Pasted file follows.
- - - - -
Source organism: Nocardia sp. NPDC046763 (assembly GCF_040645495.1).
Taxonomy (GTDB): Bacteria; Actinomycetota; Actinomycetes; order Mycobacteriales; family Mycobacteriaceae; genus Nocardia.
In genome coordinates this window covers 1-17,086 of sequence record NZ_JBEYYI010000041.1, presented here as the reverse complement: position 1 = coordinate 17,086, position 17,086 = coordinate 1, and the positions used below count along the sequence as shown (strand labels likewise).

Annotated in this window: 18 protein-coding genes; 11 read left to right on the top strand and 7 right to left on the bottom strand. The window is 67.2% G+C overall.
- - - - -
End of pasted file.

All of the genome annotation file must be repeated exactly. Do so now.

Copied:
Source organism: Nocardia sp. NPDC046763 (assembly GCF_040645495.1).
Taxonomy (GTDB): Bacteria; Actinomycetota; Actinomycetes; order Mycobacteriales; family Mycobacteriaceae; genus Nocardia.
In genome coordinates this window covers 1-17,086 of sequence record NZ_JBEYYI010000041.1, presented here as the reverse complement: position 1 = coordinate 17,086, position 17,086 = coordinate 1, and the positions used below count along the sequence as shown (strand labels likewise).

Annotated in this window: 18 protein-coding genes; 11 read left to right on the top strand and 7 right to left on the bottom strand. The window is 67.2% G+C overall.